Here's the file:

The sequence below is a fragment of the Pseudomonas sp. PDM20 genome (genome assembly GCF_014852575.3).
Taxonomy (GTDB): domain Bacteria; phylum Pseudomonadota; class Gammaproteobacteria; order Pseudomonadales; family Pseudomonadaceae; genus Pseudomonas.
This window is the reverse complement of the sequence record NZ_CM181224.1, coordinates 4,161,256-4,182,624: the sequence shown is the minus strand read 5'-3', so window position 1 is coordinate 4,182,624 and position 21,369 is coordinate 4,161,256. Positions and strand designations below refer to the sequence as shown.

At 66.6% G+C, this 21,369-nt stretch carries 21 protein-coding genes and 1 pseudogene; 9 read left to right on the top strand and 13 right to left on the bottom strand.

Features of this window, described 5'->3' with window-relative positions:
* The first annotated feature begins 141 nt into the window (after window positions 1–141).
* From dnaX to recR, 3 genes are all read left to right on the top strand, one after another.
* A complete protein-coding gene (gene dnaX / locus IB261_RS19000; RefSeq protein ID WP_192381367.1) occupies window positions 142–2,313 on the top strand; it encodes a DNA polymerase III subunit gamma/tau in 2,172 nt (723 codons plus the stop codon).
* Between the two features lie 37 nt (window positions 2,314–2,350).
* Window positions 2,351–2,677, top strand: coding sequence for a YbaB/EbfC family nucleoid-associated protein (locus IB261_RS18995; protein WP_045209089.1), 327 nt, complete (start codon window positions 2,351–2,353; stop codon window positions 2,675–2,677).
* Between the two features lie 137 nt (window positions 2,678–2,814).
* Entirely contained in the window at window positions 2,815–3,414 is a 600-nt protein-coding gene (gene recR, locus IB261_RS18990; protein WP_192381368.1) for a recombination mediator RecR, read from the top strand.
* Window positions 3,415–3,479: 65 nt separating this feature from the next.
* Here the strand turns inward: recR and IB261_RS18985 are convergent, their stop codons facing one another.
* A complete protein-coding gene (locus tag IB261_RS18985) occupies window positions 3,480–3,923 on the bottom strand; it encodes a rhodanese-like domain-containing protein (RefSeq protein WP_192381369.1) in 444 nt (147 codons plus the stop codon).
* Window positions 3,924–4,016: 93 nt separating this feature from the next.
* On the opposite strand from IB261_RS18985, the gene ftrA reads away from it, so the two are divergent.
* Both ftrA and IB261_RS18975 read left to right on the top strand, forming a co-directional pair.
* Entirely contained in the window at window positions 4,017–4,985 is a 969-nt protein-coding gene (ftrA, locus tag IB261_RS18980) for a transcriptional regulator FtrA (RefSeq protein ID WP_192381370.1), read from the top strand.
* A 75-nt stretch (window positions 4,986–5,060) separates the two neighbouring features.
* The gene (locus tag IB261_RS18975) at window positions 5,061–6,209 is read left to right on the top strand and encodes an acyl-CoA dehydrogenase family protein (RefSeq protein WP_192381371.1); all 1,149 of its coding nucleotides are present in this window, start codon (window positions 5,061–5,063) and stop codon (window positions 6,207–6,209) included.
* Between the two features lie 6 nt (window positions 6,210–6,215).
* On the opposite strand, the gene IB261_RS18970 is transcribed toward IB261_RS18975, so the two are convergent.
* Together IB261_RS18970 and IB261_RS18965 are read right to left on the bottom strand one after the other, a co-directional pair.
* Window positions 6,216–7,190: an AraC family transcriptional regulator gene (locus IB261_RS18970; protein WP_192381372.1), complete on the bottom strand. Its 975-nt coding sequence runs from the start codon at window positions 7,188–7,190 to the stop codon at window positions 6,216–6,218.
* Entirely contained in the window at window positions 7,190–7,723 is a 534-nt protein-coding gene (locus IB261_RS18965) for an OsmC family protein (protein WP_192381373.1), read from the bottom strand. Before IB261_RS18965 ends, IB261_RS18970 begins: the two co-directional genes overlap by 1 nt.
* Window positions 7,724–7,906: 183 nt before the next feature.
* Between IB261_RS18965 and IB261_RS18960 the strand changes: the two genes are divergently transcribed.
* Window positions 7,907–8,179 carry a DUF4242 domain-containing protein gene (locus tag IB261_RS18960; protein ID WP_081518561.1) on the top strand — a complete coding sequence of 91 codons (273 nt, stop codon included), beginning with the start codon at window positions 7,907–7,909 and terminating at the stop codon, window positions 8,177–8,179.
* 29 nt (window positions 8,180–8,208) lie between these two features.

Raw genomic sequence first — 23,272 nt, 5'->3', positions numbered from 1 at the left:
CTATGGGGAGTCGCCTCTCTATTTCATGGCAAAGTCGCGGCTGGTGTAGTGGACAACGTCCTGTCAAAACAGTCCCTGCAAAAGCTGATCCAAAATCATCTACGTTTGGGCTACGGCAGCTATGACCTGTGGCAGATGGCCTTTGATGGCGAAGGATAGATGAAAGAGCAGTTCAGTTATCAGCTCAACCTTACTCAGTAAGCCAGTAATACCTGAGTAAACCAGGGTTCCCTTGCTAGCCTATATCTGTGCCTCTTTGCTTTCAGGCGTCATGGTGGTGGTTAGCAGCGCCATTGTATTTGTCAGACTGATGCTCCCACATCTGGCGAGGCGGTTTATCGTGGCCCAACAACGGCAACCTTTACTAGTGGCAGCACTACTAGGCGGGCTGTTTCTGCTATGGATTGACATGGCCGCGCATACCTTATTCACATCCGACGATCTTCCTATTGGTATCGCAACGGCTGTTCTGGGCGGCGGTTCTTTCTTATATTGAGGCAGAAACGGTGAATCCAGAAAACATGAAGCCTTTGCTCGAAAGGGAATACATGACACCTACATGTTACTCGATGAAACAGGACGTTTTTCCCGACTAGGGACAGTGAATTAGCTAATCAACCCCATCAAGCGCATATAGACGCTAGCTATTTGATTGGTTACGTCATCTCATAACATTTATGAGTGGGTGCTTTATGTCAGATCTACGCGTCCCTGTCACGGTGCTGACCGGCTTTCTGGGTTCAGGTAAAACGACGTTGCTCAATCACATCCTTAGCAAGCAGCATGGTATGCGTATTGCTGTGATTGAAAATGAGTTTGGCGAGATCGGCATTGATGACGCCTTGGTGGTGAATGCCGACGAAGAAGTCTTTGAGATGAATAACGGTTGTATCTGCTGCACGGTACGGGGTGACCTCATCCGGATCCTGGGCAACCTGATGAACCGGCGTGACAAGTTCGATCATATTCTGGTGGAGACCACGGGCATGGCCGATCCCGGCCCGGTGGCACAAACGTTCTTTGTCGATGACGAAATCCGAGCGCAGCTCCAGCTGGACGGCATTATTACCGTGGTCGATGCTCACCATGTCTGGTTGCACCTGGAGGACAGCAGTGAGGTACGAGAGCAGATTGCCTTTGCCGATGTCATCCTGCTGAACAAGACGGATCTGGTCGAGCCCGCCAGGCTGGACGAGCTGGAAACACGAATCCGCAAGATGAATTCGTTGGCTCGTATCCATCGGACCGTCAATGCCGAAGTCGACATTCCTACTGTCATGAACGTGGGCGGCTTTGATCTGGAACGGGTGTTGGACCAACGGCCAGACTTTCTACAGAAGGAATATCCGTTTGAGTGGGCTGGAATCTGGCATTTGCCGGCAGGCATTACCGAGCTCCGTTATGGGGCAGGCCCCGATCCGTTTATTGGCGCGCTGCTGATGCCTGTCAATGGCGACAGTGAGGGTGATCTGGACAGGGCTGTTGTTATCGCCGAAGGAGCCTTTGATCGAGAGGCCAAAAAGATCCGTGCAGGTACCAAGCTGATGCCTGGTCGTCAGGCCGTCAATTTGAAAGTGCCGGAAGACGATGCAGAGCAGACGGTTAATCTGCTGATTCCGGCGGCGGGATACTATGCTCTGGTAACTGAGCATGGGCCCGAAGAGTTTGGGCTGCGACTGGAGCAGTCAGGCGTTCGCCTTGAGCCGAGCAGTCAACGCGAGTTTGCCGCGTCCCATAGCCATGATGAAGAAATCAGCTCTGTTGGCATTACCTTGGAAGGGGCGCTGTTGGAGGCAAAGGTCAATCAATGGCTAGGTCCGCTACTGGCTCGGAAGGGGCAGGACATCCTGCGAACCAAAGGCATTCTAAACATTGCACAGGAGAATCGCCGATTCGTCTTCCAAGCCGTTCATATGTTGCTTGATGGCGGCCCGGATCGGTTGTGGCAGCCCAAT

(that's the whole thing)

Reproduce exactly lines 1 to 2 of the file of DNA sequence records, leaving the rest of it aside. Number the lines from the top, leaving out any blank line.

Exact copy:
The sequence below is a fragment of the Pseudomonas sp. PDM20 genome (genome assembly GCF_014852575.3).
Taxonomy (GTDB): domain Bacteria; phylum Pseudomonadota; class Gammaproteobacteria; order Pseudomonadales; family Pseudomonadaceae; genus Pseudomonas.